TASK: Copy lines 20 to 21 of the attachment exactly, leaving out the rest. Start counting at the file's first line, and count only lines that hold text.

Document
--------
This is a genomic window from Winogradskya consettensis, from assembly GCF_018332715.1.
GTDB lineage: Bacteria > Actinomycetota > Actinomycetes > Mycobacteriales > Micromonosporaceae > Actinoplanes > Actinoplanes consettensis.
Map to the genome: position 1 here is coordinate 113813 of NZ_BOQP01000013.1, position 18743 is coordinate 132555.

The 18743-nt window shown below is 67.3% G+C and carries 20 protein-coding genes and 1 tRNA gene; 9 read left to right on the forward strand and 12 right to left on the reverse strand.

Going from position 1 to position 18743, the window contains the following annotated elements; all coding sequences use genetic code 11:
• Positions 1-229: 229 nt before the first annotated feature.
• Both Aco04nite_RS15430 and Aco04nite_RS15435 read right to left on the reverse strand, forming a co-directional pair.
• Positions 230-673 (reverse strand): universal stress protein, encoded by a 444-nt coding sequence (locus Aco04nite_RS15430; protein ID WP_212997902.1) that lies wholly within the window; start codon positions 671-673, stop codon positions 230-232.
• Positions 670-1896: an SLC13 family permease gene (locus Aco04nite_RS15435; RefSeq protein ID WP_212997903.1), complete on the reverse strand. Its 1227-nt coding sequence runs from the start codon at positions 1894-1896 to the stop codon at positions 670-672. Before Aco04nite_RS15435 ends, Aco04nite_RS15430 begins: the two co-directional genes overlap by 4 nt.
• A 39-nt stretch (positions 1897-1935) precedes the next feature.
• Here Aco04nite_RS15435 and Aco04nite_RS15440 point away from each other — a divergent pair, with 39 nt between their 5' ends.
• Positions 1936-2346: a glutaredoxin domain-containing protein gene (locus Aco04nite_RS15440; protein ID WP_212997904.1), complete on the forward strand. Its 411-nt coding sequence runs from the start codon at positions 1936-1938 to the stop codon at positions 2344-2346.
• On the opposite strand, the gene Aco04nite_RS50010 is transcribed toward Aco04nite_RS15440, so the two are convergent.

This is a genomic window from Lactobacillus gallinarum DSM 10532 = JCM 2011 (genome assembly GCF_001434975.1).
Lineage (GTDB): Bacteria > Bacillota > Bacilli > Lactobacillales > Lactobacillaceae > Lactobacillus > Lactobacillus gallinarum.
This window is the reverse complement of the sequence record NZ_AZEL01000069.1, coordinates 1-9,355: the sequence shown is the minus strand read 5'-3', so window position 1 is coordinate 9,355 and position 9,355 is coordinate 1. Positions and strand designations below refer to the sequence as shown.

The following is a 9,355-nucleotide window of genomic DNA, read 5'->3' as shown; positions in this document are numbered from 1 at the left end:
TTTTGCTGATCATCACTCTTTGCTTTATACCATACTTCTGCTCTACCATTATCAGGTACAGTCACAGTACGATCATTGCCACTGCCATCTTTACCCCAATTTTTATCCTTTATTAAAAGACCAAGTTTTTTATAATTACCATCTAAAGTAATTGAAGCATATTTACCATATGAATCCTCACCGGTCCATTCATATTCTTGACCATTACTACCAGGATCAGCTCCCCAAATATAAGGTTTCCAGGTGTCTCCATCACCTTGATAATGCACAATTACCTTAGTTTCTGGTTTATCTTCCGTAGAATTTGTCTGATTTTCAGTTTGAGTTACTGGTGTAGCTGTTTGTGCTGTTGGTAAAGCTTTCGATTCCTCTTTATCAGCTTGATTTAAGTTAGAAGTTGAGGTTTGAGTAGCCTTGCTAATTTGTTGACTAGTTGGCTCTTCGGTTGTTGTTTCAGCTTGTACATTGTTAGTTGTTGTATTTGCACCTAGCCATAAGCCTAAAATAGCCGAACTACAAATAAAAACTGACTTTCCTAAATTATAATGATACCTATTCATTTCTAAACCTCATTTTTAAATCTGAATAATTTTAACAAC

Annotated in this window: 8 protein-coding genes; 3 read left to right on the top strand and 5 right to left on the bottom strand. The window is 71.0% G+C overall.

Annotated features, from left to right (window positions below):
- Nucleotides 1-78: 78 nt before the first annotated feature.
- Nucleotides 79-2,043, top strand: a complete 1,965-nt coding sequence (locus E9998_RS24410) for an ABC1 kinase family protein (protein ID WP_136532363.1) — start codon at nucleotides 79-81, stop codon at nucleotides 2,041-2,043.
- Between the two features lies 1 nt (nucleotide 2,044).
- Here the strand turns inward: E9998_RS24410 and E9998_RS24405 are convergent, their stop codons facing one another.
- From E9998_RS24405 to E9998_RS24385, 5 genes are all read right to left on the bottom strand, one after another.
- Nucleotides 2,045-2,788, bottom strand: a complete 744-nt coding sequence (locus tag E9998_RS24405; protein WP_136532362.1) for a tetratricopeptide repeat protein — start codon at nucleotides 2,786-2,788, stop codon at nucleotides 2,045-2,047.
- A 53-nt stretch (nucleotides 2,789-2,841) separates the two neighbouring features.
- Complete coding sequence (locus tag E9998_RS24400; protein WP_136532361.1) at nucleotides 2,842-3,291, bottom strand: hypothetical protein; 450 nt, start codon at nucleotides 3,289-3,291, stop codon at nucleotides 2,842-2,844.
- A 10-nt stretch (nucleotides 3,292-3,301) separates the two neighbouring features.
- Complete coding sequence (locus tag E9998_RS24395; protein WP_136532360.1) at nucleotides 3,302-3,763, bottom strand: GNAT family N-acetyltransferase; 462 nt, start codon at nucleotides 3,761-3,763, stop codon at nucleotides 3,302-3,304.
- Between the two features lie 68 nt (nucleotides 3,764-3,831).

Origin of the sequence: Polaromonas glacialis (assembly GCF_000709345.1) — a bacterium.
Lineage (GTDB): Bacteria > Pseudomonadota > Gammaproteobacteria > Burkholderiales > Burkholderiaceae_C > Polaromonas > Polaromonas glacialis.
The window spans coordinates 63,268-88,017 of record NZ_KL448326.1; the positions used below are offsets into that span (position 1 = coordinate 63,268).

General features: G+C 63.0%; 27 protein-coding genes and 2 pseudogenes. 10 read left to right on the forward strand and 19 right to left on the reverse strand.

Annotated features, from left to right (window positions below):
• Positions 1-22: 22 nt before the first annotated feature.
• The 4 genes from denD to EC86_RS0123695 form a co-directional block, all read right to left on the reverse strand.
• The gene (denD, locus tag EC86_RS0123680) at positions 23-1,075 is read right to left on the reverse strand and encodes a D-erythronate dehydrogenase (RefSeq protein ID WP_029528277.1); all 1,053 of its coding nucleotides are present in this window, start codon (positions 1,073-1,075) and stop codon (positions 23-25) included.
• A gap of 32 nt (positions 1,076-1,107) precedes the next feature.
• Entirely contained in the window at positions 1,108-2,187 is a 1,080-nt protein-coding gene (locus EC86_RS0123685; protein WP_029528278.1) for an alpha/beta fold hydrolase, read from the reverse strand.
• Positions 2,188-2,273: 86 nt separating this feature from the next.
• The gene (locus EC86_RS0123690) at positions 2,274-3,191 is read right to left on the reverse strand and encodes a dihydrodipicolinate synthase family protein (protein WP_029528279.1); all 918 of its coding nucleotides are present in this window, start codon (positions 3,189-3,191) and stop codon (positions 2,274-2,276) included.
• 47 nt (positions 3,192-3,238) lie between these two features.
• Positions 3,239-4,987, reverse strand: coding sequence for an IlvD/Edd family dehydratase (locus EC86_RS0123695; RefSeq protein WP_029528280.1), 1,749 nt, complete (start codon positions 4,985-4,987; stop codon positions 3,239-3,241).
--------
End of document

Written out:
Annotated features, from left to right (window positions below):
- Nucleotides 1-78: 78 nt before the first annotated feature.